Well and good. But what if there’s another aspect of those current “mega-identities”? One that defies–or at least complicates– those pat admonitions?

Frank Bruni recently wrote a column that summed up my feelings perfectly. It was titled, “After Trump, How Will I Ever Look at America the Same Way?” You really need to read it in its entirety. Here’s his lede:

It’s always assumed that those of us who felt certain of Hillary Clinton’s victory in 2016 were putting too much trust in polls.

I was putting too much trust in Americans.

I’d seen us err. I’d watched us stray. Still I didn’t think that enough of us would indulge a would-be leader as proudly hateful, patently fraudulent and flamboyantly dishonest as Donald Trump.

We had episodes of ugliness, but this? No way. We were better than Trump.

Except, it turned out, we weren’t.

Bruni is struggling with the question that has animated far too many of my posts and your comments over these last four years: how could large numbers of Americans, people I’d always considered open-hearted and possessed of decency and common sense, support this ignorant, hateful, utterly pathetic excuse for a man? Bruni says it was a populace he didn’t recognize, or at least didn’t want to recognize, and I had the same reaction.

In a sane and civil country, of the kind I long thought I lived in, his favorability ratings would have fallen to negative integers, a mathematical impossibility but a moral imperative. In this one, they never changed all that much.

Bruni reminds us that Trump didn’t create the people who support him–instead, he tapped into more pre-existing cynicism and nihilism and conspiratorialism “than this land of boundless tomorrows was supposed to contain.” It was already there, burbling beneath the surface.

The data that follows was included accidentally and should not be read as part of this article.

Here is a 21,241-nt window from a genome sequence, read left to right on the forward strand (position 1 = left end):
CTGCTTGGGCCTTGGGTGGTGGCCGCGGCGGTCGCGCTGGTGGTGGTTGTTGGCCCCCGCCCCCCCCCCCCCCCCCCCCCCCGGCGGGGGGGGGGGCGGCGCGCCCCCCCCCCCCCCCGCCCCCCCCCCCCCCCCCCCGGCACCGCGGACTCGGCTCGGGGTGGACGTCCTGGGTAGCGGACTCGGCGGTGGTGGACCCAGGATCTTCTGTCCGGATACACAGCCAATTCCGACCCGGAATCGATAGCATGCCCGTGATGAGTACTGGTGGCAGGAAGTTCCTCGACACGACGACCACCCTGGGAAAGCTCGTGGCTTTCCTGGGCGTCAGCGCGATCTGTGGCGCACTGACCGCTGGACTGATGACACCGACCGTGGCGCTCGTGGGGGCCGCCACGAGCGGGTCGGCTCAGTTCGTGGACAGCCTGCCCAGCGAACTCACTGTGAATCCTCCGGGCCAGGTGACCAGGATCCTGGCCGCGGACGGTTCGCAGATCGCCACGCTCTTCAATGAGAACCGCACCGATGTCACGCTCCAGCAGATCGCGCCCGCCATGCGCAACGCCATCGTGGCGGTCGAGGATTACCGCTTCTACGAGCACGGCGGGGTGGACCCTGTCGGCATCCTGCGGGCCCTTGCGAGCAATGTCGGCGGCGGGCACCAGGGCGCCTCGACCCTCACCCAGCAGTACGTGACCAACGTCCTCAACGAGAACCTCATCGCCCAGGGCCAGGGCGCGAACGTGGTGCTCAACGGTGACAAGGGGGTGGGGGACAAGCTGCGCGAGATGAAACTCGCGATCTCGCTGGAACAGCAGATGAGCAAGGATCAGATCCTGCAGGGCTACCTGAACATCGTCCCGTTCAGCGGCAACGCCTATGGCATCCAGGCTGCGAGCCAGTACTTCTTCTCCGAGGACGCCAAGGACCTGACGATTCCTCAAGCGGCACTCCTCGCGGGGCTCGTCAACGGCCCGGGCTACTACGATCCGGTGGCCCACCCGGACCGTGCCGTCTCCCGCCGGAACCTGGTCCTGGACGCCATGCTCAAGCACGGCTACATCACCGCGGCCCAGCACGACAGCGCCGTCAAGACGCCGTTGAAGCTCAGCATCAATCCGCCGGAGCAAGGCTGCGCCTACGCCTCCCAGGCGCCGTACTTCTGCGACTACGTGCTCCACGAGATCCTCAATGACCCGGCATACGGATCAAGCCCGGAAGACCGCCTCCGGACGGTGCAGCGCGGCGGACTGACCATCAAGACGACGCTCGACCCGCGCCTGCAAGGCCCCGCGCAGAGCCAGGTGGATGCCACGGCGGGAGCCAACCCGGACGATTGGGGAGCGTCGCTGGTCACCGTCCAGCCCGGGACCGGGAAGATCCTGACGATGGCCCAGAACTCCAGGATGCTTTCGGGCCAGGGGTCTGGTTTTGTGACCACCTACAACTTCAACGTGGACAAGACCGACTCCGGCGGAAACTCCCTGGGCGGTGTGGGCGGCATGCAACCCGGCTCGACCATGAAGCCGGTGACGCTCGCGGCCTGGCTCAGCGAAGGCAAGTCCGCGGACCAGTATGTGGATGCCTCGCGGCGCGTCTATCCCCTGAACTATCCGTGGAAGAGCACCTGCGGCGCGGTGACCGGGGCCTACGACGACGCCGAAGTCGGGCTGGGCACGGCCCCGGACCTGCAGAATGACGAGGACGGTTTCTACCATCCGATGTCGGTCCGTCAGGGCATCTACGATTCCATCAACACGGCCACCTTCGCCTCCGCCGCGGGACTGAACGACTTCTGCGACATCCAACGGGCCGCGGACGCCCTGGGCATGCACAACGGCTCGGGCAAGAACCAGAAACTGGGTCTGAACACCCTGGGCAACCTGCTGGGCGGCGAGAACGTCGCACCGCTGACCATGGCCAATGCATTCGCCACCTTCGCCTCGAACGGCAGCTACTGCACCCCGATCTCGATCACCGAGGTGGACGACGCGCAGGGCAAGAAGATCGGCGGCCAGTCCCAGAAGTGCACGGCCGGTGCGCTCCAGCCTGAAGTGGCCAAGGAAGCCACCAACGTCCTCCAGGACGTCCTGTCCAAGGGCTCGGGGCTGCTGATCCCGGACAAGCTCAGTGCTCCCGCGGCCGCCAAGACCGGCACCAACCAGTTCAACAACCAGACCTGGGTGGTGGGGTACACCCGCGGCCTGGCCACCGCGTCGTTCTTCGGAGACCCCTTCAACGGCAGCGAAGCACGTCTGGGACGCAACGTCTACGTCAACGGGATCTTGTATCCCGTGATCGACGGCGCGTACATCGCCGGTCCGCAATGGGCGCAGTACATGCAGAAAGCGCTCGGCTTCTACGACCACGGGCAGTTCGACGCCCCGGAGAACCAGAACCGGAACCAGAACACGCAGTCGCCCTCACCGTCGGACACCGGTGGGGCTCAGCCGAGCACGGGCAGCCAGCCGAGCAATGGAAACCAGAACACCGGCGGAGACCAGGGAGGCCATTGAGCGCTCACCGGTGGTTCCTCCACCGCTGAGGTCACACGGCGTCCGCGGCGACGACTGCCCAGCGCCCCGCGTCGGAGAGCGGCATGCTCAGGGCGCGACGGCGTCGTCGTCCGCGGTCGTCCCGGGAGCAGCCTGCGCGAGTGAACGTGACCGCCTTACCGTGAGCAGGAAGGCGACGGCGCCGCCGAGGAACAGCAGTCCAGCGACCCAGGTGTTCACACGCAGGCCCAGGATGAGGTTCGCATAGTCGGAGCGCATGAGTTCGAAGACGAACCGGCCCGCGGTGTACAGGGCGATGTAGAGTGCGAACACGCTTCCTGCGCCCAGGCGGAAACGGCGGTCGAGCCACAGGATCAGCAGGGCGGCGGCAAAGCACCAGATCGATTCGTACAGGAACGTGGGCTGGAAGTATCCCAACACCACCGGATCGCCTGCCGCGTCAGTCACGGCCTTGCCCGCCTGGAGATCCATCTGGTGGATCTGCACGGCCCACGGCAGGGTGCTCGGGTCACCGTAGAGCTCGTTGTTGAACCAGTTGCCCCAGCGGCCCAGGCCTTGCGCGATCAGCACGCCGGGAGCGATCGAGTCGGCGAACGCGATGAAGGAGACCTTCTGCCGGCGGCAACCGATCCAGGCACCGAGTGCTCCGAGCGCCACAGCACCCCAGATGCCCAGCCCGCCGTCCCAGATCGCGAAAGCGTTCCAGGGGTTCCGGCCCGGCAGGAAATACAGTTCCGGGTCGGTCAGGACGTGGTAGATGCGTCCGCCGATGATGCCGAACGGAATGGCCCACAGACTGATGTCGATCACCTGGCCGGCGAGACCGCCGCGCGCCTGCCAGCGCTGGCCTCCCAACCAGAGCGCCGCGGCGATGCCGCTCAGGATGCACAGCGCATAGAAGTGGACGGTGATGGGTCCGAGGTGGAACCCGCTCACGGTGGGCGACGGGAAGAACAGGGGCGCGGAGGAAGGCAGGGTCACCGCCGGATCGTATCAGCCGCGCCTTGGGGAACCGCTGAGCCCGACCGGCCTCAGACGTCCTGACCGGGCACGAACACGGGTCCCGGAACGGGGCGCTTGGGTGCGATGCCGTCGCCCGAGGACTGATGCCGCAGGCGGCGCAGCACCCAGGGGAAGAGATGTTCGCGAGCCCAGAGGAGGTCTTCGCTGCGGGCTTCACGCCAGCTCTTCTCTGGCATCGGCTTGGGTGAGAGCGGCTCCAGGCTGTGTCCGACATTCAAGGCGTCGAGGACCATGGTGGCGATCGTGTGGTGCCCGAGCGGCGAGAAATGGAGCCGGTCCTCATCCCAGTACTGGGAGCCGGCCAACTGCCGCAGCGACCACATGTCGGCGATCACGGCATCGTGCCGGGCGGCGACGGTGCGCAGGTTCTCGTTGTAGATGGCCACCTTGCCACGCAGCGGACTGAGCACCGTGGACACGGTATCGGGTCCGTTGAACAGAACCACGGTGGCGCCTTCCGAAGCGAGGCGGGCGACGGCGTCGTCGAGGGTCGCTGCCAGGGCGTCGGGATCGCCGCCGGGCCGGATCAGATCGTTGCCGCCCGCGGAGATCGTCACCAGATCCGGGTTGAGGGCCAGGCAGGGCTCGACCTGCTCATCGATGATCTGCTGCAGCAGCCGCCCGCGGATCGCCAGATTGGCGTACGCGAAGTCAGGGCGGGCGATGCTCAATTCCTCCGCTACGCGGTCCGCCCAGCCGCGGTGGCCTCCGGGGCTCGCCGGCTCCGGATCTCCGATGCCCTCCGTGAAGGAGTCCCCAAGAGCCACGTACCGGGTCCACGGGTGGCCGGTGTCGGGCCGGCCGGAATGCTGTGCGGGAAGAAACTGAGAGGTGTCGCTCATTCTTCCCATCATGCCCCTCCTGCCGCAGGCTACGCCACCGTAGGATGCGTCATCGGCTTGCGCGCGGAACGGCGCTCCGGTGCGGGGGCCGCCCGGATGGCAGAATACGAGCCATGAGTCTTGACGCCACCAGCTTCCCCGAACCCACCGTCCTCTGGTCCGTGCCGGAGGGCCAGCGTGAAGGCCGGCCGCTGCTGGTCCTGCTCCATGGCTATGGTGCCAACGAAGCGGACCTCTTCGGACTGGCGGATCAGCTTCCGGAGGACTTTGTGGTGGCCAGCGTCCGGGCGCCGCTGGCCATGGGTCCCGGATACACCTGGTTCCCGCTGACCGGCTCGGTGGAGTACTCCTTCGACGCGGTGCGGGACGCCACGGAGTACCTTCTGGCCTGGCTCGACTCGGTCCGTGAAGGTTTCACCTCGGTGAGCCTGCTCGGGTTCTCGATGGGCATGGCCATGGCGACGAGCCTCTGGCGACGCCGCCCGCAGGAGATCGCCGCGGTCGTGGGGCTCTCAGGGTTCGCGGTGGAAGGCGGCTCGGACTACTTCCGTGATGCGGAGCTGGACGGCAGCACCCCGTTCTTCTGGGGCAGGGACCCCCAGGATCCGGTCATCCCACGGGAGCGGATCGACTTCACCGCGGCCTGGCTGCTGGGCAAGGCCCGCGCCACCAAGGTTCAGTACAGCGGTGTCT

He didn’t sire white supremacists. He didn’t script the dark fantasies of QAnon. He didn’t create all the Americans who rebelled against protective masks and mocked those who wore them, a selfish mind-set that helps explain our tragic lot. It just flourished under him.

A number of pundits have attributed continued support of Trump to a burning desire by a segment of the country to “own the libs” no matter how damaging to the country. According to National Review’s Rich Lowry, for many on the Right, Trump is “the only middle finger available.”

In a recent column, David Brooks considered the consequences of Trump’s norm-shattering indecencies:

Today, many Trump opponents look at the moral degradation Trump supporters tolerate, the bigotry they endorse or tolerate, and they conclude that such people are beyond the pale. Simultaneously, many Trump supporters conclude that Trump opponents have such viciously anti-American ideas, that they too lack legitimacy. We’ve long had polarization, but we now have in America a crisis of legitimacy, which is a different creature.

The political chasm, the mutual antagonism, and the threat this situation poses to a democratic system are all too real. But “healing” and mutual respect are hard to come by when the gulf really is moral as well as political.

Americans aren’t arguing about differing tax or trade policies. We are arguing about truly fundamental moral and ethical questions: should skin color or religion or gender privilege one’s civic status? Are poor people entitled to medical care? Is America part of a global community, and if so, what does that membership require? Do we have an obligation to leave our children and grandchildren a livable planet?